The United States is forecasted to endure the extremes of weather in the coming days as a significant coast-to-coast winter storm churns out snow, freezing rains, heavy winds, and possible flash flooding in a weather event that will see "almost all of the country experiencing some form of notable weather" according to the National Weather Service (NWS). While the winter storm ravages the West and Northern regions of the country, the East will be experiencing record-breaking temperature highs making for a confusing juxtaposition even in a place as big as America.
The winter storm is being fed by a large arctic air mass that’s swooping in from Canada (along with “super-pigs”) and mixing with other weather phenomena to create a meteorological smorgasbord of possible outcomes. Weather warnings have been issued to 22 states to warn of the various hazards that could follow.
Warm and wet air will clash with the freezing arctic air to feed widespread and heavy snowfall in parts of the country. The extremes could even topple an 1884 record for the Twin Cities near Minneapolis, reported NPR, breaking the top five snowfalls in the area.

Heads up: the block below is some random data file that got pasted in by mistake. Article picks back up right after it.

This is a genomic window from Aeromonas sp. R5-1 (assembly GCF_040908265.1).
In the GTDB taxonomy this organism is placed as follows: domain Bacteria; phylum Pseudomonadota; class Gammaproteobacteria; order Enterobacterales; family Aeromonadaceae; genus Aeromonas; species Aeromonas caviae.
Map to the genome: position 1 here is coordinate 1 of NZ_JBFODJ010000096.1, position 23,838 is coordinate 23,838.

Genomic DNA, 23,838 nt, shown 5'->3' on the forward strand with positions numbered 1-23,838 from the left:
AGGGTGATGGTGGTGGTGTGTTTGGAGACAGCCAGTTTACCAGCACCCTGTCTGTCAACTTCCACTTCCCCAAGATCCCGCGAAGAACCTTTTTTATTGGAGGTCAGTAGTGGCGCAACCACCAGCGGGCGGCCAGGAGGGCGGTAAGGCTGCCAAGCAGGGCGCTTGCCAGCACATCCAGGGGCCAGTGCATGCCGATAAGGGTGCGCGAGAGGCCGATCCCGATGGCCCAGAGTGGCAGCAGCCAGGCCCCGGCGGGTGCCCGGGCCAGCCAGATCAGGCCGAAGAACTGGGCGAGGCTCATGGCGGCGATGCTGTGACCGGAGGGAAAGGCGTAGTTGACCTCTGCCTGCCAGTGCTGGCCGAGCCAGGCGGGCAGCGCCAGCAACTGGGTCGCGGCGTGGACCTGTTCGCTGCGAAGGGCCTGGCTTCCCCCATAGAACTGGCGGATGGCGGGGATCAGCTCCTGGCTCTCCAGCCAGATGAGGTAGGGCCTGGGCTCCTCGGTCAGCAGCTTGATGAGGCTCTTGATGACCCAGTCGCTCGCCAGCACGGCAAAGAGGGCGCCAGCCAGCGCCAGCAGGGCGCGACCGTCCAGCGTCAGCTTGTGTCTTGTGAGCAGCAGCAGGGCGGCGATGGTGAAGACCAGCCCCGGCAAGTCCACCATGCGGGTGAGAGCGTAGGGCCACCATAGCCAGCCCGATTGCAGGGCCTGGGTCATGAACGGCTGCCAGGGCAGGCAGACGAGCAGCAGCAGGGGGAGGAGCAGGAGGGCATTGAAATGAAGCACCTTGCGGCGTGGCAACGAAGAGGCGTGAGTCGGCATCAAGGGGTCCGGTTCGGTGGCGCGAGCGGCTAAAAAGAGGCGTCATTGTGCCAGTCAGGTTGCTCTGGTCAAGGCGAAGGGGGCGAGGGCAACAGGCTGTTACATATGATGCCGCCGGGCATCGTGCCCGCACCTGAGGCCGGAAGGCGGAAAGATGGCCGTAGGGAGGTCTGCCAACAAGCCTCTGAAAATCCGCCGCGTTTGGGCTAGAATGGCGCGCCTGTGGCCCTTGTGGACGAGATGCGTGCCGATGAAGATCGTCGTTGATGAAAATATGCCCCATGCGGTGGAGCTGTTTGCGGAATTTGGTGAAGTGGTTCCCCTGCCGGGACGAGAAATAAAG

“A wide swath of storm total snowfall over a foot [0.3 meters] is likely from South Dakota eastward through southern Minnesota, northern Wisconsin, and the Upper Peninsula/northern Lower Peninsula of Michigan,” wrote the NWS in a release today. “Snow totals may approach 2 feet [0.6 meters] in southern Minnesota. Heavy snow rates of 1-2 inches [2.5-5 centimeters] per hour and gusty winds will produce blizzard/whiteout conditions, making travel treacherous to impossible and potentially leading to scattered power outages.”
Widespread showers and thunderstorms are also forecast, reaching the Middle Mississippi and Ohio valleys and Lower Great Lakes on Wednesday. Meanwhile, Missouri, Illinois, Indiana, and southern Michigan may face flash flooding should the heavy rainfall of multiple storm systems come together in the region.
The extremes of wet and cold are thrown into even harsher contrast by the forecast for the Southern Plains, Southeast, Midwest, and Mid-Atlantic. Here, highs will see thermostats soar over 21°C (70°F).
“These highs on Thursday will be particularly anomalous for the Ohio Valley and Mid-Atlantic, where temperatures 40+ degrees above average will feel more like June than February,” explained the NWS. “Many record-tying/breaking highs are forecast, some by several degrees.”
For a full breakdown of the affected areas and further safety advice, check out the NWS website.